MAYA AND FREEDOM
In one form or another, we are all in it. It is a most difficult and intricate state of things to understand. It has been preached in every country, taught everywhere, but only believed in by a few, because until we get the experiences ourselves we cannot believe in it. What does it show? Something very terrible. For it is all futile. Time, the avenger of everything, comes, and nothing is left. He swallows up the saint and the sinner, the king and the peasant, the beautiful and the ugly; he leaves nothing. Everything is rushing towards that one goal destruction. Our knowledge, our arts, our sciences, everything is rushing towards it. None can stem the tide, none can hold it back for a minute. We may try to forget it, in the same way that persons in a plague-striker city try to create oblivion by drinking, dancing, and other vain attempts, and so becoming paralysed. So we are trying to forget, trying to create oblivion by all sorts of sense-pleasures. And this is Maya.
Two ways have been proposed. One method, which everyone knows, is very common, and that is: "It may be very true, but do not think of it. 'Make hay while the sun shines,' as the proverb says. It is all true, it is a fact, but do not mind it. Seize the few pleasures you can, do what little you can, do not look at tile dark side of the picture, but always towards the hopeful, the positive side." There is some truth in this, but there is also a danger. The truth is that it is a good motive power. Hope and a positive ideal are very good motive powers for our lives, but there is a certain danger in them. The danger lies in our giving up the struggle in despair. Such is the case with those who preach, "Take the world as it is, sit down as calmly and comfortably as you can and be contented with all these miseries. When you receive blows, say they are not blows but flowers; and when you are driven about like slaves, say that you are free. Day and night tell lies to others and to your own souls, because that is the only way to live happily." This is what is called practical wisdom, and never was it more prevalent in the world than in this nineteenth century; because never were harder blows hit than at the present time, never was competition keener, never were men so cruel to their fellow-men as now; and, therefore, must this consolation be offered. It is put forward in the strongest way at the present time; but it fails, as it always must fail. We cannot hide a carrion with roses; it is impossible. It would not avail long; for soon the roses would fade, and the carrion would be worse than ever before. So with our lives. We may try to cover our old and festering sores with cloth of gold, but there comes a day when the cloth of gold is removed, and the sore in all its ugliness is revealed.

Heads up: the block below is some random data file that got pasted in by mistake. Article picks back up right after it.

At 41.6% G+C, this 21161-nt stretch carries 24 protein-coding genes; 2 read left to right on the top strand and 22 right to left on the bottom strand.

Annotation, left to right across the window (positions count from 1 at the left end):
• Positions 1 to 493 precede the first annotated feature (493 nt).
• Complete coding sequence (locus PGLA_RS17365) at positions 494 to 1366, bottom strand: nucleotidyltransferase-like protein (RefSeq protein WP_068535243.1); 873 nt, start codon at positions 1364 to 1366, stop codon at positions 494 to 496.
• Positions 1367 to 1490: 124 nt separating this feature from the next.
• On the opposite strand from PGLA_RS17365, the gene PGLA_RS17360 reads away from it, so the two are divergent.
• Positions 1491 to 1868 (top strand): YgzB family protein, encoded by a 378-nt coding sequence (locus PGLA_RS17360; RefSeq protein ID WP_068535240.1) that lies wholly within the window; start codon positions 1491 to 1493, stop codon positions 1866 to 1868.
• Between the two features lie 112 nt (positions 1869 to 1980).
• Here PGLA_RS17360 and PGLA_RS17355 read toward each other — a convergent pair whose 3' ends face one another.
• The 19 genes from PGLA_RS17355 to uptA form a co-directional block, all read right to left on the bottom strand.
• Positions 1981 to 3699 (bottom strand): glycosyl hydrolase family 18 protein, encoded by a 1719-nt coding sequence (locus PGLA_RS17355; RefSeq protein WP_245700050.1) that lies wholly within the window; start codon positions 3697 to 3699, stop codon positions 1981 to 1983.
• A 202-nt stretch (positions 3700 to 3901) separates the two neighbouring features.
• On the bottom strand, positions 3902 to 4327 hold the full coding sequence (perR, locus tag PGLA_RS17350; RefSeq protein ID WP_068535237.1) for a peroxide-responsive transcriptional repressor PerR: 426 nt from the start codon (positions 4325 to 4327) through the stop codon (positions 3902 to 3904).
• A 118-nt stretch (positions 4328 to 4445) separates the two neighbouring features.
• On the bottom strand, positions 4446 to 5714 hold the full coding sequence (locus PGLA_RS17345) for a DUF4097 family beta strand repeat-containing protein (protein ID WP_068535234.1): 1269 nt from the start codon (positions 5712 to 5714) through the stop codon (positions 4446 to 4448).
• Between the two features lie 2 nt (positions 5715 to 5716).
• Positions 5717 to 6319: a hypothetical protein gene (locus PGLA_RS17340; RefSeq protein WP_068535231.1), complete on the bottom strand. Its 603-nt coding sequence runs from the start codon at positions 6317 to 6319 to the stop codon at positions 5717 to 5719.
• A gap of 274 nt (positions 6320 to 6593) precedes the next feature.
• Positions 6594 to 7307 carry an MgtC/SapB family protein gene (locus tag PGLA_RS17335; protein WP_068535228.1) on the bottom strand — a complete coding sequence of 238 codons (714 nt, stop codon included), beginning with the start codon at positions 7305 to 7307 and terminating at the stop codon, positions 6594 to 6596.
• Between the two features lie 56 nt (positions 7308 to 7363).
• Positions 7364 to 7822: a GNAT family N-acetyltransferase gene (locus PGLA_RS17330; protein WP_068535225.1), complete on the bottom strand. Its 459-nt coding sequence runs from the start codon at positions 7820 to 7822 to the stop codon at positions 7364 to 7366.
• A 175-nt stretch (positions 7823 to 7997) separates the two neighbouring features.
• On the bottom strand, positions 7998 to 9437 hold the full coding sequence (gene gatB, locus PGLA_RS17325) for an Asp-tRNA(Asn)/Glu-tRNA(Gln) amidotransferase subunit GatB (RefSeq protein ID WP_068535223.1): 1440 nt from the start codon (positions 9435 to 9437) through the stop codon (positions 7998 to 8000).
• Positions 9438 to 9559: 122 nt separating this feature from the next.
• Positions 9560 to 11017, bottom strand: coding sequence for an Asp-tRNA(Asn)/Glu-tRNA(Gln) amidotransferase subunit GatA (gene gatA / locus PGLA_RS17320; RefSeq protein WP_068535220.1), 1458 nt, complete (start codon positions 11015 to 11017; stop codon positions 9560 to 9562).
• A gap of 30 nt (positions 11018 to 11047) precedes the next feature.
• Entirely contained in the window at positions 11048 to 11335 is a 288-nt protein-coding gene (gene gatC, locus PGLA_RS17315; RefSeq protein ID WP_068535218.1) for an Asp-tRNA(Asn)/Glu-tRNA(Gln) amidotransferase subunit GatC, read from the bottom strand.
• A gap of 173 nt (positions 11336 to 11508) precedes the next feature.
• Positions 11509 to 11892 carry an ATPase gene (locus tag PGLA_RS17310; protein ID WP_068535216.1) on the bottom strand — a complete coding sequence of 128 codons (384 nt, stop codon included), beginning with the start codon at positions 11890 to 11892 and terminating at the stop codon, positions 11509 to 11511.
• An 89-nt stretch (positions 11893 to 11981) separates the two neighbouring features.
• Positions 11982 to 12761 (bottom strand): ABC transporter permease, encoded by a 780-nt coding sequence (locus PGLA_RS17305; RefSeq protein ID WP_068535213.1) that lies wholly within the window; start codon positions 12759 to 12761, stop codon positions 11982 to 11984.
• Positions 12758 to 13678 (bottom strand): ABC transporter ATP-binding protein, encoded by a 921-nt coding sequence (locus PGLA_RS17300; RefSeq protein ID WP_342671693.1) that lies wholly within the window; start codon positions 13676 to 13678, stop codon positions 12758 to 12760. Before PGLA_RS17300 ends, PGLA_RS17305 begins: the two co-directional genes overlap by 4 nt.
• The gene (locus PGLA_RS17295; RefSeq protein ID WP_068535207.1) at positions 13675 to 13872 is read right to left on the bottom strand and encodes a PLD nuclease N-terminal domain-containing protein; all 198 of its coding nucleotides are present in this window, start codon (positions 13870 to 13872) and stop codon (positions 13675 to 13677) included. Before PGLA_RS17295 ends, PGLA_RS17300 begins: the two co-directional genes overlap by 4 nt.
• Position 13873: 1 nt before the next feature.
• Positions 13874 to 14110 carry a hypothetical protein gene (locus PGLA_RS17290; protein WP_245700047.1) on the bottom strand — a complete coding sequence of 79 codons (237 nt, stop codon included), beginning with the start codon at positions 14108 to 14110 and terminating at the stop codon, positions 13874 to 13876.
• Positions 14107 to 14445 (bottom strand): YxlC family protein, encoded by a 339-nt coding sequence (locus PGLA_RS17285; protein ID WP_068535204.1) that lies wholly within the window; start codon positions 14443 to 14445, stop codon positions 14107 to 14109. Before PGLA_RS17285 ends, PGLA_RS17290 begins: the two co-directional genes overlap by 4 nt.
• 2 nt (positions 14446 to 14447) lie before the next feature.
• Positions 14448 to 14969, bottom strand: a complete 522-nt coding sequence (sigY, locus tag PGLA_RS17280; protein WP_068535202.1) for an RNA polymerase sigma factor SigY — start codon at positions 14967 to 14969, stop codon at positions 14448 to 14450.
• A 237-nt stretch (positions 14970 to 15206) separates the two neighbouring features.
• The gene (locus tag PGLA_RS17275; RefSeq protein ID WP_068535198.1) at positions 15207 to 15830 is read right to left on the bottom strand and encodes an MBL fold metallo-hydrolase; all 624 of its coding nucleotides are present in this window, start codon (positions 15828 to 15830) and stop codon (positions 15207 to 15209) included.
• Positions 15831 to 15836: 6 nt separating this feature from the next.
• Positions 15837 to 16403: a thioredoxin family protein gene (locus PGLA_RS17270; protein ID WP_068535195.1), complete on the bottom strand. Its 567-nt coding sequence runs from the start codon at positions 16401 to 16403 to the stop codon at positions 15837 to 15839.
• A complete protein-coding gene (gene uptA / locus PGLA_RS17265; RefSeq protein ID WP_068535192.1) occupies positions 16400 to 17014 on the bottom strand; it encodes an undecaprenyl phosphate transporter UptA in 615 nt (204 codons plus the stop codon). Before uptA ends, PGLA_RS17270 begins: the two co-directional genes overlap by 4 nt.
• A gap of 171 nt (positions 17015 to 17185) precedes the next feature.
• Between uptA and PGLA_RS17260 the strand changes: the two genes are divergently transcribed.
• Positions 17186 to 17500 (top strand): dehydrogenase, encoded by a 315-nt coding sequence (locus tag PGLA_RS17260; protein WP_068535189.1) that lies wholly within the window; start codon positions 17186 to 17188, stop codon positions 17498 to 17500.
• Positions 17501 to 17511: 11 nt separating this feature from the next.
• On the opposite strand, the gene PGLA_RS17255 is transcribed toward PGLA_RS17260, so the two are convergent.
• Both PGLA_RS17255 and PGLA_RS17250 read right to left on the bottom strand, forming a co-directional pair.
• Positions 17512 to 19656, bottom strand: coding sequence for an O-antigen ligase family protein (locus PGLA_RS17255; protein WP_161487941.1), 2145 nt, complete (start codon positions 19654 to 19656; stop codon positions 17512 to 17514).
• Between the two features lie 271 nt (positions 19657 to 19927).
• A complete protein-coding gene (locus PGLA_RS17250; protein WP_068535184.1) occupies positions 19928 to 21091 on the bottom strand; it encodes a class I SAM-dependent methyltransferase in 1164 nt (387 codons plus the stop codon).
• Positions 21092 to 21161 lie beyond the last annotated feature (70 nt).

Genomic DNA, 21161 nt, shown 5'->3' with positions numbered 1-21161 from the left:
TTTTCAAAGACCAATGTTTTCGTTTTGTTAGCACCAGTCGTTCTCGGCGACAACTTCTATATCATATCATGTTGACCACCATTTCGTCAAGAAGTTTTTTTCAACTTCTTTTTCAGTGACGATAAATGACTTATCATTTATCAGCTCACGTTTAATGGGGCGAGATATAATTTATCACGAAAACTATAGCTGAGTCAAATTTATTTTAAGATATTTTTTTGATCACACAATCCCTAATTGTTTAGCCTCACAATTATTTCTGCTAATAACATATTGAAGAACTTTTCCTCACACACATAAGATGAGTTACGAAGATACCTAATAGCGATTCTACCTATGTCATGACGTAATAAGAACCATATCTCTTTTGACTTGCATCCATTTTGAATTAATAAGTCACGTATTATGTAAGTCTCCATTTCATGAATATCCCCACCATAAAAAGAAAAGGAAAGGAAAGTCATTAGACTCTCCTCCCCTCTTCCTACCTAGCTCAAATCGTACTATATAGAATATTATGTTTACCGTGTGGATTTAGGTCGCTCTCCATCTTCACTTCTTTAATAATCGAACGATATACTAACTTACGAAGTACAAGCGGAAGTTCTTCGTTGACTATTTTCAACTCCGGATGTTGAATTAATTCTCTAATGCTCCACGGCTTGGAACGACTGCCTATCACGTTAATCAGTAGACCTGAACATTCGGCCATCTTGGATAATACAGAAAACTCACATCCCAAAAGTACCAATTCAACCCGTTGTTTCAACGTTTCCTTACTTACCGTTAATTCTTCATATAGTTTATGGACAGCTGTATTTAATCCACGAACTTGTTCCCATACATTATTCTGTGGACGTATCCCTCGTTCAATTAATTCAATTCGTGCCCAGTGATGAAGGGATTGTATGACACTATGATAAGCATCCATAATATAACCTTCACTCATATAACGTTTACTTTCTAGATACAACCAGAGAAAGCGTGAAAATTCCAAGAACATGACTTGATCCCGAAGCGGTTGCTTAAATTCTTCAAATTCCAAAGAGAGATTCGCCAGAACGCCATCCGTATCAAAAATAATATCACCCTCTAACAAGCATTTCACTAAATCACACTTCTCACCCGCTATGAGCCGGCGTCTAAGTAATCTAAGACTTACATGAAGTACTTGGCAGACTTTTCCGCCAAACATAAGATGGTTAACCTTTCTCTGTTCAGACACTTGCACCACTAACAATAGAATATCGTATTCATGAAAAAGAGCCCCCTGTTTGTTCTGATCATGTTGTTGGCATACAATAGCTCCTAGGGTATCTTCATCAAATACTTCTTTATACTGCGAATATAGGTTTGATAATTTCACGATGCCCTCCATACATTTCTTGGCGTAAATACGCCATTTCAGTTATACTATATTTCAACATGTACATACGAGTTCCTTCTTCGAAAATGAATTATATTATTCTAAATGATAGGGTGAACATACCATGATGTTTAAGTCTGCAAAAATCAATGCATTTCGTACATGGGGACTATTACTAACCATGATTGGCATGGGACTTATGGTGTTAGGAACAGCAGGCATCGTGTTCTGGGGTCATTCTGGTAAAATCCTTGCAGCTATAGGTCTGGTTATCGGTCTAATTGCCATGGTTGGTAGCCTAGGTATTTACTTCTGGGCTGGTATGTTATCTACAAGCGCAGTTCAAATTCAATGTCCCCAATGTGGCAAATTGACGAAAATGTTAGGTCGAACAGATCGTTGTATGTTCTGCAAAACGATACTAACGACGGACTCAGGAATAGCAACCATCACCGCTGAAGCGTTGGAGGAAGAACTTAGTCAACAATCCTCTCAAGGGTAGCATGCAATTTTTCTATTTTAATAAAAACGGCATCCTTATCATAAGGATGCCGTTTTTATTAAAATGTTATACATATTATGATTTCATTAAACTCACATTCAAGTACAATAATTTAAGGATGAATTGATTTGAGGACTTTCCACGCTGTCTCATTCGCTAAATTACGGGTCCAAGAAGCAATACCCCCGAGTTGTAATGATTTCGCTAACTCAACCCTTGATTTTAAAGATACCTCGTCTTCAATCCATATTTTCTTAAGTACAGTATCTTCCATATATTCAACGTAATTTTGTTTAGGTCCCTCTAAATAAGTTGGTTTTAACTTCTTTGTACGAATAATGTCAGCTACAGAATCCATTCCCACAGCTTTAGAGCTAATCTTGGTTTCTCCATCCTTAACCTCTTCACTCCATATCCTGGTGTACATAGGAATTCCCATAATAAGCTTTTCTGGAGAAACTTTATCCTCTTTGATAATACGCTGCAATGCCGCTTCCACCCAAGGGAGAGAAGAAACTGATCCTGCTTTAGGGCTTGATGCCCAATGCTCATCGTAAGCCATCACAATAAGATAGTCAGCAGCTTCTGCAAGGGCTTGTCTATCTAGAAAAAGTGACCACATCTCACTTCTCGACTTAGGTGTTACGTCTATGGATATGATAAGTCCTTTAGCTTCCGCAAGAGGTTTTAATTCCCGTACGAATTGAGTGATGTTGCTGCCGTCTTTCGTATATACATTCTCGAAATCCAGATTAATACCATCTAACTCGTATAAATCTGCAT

Is there no hope then? True it is that we are all slaves of Maya, born in Maya, and live in Maya. Is there then no way out, no hope? That we are all miserable, that this world is really a prison, that even our so-called trailing beauty is but a prison-house, and that even our intellects and minds are prison-houses, have been known for ages upon ages. There has never been a man, there has never been a human soul, who has not felt this sometime or other, however he may talk. And the old people feel it most, because in them is the accumulated experience of a whole life, because they cannot be easily cheated by the lies of nature. Is there no way out? We find that with all this, with this terrible fact before us, in the midst of sorrow and suffering, even in this world where life and death are synonymous, even here, there is a still small voice that is ringing through all ages, through every country, and in every heart: "This My Maya is divine, made up of qualities, and very difficult to cross. Yet those that come unto Me, cross the river of life." "Come unto Me all ye that labour and are heavy laden and I will give you rest." This is the voice that is leading us forward. Man has heard it, and is hearing it all through the ages. This voice comes to men when everything seems to be lost and hope has fled, when man's dependence on his own strength has been crushed down and everything seems to melt away between his fingers, and life is a hopeless ruin. Then he hears it. This is called religion.
(From Jnana-Yoga Complete Works Vol.2)